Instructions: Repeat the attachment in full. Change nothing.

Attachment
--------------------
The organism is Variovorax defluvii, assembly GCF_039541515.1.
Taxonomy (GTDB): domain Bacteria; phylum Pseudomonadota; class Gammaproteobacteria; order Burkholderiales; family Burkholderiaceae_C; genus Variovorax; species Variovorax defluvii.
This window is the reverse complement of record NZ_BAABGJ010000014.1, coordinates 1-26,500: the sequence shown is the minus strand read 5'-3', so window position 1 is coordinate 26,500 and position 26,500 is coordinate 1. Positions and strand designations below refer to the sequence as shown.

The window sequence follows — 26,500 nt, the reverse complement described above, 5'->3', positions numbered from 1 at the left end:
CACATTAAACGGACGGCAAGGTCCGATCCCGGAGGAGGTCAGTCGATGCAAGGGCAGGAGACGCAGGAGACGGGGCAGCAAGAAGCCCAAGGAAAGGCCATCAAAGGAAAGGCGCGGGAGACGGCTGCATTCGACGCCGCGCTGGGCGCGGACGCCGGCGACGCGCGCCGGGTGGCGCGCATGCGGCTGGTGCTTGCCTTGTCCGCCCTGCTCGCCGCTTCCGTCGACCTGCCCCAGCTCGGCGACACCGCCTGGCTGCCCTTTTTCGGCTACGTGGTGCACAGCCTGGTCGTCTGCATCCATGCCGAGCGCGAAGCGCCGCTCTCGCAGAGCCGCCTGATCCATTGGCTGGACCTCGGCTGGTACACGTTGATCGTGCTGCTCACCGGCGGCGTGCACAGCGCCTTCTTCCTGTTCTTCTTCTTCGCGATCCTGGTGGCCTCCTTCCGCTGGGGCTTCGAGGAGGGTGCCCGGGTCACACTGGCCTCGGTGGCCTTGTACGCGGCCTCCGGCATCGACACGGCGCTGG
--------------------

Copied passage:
The organism is Variovorax defluvii, assembly GCF_039541515.1.
Taxonomy (GTDB): domain Bacteria; phylum Pseudomonadota; class Gammaproteobacteria; order Burkholderiales; family Burkholderiaceae_C; genus Variovorax; species Variovorax defluvii.
This window is the reverse complement of record NZ_BAABGJ010000014.1, coordinates 1-26,500: the sequence shown is the minus strand read 5'-3', so window position 1 is coordinate 26,500 and position 26,500 is coordinate 1. Positions and strand designations below refer to the sequence as shown.

The window sequence follows — 26,500 nt, the reverse complement described above, 5'->3', positions numbered from 1 at the left end:
CACATTAAACGGACGGCAAGGTCCGATCCCGGAGGAGGTCAGTCGATGCAAGGGCAGGAGACGCAGGAGACGGGGCAGCAAGAAGCCCAAGGAAAGGCCATCAAAGGAAAGGCGCGGGAGACGGCTGCATTCGACGCCGCGCTGGGCGCGGACGCCGGCGACGCGCGCCGGGTGGCGCGCATGCGGCTGGTGCTTGCCTTGTCCGCCCTGCTCGCCGCTTCCGTCGACCTGCCCCAGCTCGGCGACACCGCCTGGCTGCCCTTTTTCGGCTACGTGGTGCACAGCCTGGTCGTCTGCATCCATGCCGAGCGCGAAGCGCCGCTCTCGCAGAGCCGCCTGATCCATTGGCTGGACCTCGGCTGGTACACGTTGATCGTGCTGCTCACCGGCGGCGTGCACAGCGCCTTCTTCCTGTTCTTCTTCTTCGCGATCCTGGTGGCCTCCTTCCGCTGGGGCTTCGAGGAGGGTGCCCGGGTCACACTGGCCTCGGTGGCCTTGTACGCGGCCTCCGGCATCGACACGGCGCTGG